Springer Online Journal Archives 1860-2000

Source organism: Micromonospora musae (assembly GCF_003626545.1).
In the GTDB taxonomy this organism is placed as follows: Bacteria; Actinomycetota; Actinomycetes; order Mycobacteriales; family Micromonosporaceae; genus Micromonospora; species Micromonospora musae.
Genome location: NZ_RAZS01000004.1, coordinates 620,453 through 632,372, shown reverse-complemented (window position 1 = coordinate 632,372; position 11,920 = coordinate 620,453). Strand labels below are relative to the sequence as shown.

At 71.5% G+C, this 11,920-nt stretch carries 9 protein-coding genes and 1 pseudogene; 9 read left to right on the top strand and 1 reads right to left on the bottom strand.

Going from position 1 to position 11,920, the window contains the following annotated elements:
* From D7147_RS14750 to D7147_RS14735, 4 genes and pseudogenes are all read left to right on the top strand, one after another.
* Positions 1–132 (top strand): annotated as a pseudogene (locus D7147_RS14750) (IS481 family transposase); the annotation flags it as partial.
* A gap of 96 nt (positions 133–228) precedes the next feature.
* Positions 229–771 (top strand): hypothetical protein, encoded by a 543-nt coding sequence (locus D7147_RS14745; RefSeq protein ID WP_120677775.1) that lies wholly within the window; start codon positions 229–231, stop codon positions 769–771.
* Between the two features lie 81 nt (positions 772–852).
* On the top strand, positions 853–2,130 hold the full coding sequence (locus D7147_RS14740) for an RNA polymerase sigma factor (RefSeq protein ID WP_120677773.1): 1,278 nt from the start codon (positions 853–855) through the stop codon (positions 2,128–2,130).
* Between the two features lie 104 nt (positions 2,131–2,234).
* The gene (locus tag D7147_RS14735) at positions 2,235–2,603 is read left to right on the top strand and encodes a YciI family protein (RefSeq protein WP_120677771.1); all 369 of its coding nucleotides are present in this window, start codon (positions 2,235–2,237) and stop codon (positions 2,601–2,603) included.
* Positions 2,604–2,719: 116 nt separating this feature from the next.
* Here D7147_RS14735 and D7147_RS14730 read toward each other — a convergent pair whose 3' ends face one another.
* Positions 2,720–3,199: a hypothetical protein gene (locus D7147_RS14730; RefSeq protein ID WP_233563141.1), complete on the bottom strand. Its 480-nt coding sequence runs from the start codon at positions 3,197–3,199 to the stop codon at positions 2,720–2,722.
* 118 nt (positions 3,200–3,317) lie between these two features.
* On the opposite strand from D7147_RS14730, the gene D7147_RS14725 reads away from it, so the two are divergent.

Abstract Twenty-four Large White weaners-twelve males and twelve females, were randomly divided into three groups of eight (four males and four females per two separate pens) and were assigned to three groups of two pens each for the males and the females weaners. One group of two pens was without wallow facility (control), one other group was provided with wallows (wet) and the third group was in air-conditioned room (cold). Twice a day, the respiratory rate and the rectal temperatures were measured early in the mornings at 8.00–9.00 hrs (A.M.) and late in the early evenings at 16.00–18.00 hrs. The mean respiratory frequency (A.M) ranged from 7 to 9; 6–12 and 8–13 breaths per minute for the cold, wet and control respectively while the mean respiratory frequency (P.M.) ranged from 6 to 9, 10 to 17 and 13 to 19 breaths per minute for the cold, wet and control respectively. The mean rectal temperatures (A.M.) ranged very slightly from 38.54° to 39.12°C; 38.50° to 39.05°C and 38.61°C to 39°C for the cold, wet as control respectively while the mean rectal temperatures (P.M.) ranged from 39.00° to 39.22°C; 38.97° to 39.29°C and 39.28° to 39.55°C for the cold, wet and control respectively. The animals were maintained for another seven to ten weeks and were slaughtered. The slaughter characteristics did not indicate an appreciable thermal stress except for the reproductive organs which showed weight increase indicating reduced efficiency of the thermally stressed animals as is the case in the tropical environment.
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